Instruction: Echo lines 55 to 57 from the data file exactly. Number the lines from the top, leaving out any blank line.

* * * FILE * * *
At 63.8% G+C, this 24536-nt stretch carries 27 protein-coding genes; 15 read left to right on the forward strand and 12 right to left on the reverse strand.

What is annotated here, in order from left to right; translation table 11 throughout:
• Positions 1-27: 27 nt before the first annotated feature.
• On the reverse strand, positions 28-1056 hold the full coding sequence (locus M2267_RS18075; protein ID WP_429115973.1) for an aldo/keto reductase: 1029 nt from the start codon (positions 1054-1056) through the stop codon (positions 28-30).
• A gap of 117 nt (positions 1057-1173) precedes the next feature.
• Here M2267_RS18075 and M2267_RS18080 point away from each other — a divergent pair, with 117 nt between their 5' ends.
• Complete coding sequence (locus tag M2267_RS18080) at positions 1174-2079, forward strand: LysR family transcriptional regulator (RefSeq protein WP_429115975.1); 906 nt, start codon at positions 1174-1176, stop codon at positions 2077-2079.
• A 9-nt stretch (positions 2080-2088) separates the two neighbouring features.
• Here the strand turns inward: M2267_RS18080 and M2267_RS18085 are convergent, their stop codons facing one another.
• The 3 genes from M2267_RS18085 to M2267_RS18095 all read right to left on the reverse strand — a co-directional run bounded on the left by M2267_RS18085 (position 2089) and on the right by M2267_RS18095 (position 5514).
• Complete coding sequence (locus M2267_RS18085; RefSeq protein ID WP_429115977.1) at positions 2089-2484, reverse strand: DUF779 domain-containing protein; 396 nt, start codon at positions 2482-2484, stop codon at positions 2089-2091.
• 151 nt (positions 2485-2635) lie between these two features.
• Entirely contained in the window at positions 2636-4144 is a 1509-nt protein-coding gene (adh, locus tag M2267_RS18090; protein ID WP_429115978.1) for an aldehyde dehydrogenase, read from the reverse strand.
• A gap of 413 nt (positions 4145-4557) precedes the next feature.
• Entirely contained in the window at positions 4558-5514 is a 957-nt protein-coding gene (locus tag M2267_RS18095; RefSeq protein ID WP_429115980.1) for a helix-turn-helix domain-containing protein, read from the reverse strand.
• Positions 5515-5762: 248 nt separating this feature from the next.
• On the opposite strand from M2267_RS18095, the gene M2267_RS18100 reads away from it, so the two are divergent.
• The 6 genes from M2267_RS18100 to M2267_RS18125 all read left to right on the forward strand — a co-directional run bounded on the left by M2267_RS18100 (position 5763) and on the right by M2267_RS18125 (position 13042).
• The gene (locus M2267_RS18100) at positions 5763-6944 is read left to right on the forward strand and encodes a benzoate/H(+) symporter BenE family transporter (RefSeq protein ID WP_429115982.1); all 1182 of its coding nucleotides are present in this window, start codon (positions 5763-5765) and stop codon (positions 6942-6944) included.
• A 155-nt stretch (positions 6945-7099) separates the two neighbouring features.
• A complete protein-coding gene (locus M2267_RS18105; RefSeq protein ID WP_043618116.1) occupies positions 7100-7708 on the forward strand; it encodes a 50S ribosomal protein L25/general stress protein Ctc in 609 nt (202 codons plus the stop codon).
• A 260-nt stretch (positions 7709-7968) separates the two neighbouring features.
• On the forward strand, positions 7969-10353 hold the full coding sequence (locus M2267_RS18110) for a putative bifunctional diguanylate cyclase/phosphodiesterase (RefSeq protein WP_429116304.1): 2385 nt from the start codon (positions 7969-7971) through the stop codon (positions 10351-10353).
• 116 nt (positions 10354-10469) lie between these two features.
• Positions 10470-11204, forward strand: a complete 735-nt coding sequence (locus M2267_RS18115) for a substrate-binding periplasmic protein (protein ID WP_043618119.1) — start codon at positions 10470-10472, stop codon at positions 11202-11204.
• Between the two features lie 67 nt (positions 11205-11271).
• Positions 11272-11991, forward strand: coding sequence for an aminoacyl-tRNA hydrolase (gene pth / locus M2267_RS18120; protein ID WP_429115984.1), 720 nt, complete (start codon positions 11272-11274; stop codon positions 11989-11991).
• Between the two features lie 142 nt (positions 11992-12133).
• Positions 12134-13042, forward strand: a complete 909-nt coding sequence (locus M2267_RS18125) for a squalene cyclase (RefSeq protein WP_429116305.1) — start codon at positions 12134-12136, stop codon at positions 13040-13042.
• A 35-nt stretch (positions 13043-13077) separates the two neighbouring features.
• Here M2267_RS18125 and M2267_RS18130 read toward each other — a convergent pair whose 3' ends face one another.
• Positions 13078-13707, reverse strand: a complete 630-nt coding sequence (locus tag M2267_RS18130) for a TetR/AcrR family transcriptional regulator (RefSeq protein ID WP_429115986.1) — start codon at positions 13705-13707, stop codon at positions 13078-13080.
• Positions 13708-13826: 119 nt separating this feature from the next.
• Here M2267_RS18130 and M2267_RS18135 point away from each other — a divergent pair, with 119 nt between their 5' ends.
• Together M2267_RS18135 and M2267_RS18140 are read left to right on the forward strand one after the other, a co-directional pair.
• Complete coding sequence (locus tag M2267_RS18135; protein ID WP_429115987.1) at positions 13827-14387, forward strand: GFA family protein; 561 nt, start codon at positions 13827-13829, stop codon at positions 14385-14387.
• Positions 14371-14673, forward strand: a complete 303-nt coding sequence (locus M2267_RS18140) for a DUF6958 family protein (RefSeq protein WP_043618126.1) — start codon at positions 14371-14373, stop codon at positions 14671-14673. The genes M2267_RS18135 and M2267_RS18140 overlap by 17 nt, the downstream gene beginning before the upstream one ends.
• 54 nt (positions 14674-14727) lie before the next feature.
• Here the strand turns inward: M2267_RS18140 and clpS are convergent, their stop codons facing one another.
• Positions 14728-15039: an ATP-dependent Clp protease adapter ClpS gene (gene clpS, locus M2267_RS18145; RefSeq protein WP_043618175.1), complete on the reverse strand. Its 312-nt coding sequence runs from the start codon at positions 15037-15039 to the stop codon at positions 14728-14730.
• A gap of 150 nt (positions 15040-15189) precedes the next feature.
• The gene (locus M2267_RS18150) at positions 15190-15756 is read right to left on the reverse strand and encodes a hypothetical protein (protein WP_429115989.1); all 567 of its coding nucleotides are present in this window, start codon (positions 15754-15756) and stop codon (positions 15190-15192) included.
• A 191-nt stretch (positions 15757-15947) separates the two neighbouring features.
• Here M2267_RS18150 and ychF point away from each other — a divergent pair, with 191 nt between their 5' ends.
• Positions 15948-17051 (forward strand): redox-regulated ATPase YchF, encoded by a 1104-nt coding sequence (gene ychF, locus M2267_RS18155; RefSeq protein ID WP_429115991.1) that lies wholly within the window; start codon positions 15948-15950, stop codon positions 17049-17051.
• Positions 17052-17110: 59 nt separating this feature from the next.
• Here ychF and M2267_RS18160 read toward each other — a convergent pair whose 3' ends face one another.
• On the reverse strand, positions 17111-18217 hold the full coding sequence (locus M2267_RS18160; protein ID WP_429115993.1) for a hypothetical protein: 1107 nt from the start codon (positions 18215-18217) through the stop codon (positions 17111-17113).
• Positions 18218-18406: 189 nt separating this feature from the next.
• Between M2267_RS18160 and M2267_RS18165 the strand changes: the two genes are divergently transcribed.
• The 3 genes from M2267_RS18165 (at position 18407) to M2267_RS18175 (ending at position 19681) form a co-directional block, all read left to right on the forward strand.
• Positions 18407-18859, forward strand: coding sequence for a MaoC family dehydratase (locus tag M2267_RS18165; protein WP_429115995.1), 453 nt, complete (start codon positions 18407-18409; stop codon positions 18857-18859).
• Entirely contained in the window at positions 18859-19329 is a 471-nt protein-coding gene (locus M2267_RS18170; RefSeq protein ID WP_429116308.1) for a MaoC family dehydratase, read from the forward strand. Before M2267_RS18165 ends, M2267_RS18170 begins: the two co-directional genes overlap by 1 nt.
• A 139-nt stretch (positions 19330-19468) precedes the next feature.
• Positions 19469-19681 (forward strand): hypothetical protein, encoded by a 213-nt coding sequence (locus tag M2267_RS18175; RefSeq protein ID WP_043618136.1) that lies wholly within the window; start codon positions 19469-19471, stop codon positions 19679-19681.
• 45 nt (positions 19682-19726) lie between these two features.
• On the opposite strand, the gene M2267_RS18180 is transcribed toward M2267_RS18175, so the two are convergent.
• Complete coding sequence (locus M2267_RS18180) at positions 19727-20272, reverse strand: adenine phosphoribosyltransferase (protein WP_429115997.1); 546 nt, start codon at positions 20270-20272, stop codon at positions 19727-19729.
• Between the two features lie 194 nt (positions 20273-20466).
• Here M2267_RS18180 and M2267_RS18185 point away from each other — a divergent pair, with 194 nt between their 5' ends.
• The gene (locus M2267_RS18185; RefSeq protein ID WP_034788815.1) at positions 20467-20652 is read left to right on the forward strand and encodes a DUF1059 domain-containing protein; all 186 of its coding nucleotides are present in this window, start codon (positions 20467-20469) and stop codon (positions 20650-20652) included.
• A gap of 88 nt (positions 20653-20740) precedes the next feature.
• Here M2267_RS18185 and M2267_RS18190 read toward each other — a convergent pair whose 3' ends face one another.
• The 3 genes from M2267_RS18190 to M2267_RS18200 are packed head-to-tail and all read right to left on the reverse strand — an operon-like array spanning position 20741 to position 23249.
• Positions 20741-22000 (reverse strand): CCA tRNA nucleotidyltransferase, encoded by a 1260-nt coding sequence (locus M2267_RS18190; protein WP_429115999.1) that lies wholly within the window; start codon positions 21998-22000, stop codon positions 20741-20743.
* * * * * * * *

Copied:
• Positions 19469-19681 (forward strand): hypothetical protein, encoded by a 213-nt coding sequence (locus tag M2267_RS18175; RefSeq protein ID WP_043618136.1) that lies wholly within the window; start codon positions 19469-19471, stop codon positions 19679-19681.
• 45 nt (positions 19682-19726) lie between these two features.
• On the opposite strand, the gene M2267_RS18180 is transcribed toward M2267_RS18175, so the two are convergent.